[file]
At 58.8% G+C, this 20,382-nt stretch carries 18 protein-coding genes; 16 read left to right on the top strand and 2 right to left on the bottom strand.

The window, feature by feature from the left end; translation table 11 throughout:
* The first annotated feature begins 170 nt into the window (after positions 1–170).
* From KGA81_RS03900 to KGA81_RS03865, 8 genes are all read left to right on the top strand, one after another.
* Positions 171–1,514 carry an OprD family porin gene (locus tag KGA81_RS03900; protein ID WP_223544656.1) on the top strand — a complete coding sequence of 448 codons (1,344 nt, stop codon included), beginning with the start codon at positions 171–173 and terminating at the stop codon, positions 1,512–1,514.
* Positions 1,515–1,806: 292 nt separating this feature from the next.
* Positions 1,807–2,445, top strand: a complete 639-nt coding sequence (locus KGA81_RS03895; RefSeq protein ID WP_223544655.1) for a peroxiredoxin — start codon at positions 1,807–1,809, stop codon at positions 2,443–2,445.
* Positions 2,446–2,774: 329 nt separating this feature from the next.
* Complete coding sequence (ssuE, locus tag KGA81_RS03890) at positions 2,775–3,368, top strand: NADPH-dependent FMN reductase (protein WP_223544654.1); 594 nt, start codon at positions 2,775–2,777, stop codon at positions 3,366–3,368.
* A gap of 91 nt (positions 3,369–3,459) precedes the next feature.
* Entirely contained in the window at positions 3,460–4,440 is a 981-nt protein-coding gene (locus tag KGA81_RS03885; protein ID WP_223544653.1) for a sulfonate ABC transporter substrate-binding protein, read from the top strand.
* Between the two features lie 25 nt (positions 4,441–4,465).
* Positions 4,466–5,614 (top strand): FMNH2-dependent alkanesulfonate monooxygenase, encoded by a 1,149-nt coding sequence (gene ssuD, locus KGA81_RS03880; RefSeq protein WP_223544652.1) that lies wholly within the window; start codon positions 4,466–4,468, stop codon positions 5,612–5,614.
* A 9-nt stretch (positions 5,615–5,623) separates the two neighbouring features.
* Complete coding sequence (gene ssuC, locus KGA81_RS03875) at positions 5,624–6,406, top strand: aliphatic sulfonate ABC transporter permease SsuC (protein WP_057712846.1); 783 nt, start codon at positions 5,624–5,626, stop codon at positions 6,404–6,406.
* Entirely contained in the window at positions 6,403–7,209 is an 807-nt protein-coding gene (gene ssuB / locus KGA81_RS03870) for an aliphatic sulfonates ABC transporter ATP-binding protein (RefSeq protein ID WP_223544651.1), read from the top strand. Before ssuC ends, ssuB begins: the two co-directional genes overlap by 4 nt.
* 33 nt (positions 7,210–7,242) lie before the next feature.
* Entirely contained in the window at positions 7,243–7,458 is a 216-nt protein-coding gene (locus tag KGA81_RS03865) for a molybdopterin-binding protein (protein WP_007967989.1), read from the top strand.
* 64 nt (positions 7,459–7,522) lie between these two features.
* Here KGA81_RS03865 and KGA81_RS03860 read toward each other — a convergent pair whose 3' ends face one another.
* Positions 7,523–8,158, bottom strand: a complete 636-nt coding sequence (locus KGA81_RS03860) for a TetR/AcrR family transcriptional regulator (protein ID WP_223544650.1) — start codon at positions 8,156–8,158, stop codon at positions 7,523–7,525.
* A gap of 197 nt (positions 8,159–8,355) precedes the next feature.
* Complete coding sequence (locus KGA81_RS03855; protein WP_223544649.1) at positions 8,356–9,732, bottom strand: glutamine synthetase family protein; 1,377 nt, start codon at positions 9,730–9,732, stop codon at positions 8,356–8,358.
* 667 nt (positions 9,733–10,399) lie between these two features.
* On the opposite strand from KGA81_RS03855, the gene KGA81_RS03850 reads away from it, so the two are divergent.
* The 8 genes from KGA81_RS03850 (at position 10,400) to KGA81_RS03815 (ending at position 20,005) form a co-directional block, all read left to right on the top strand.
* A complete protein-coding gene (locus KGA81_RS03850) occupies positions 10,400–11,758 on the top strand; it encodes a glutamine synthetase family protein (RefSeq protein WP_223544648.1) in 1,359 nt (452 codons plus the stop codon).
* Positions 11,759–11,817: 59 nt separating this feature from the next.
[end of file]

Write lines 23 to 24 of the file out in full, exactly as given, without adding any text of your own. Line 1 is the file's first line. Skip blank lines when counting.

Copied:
* Complete coding sequence (locus KGA81_RS03855; protein WP_223544649.1) at positions 8,356–9,732, bottom strand: glutamine synthetase family protein; 1,377 nt, start codon at positions 9,730–9,732, stop codon at positions 8,356–8,358.
* 667 nt (positions 9,733–10,399) lie between these two features.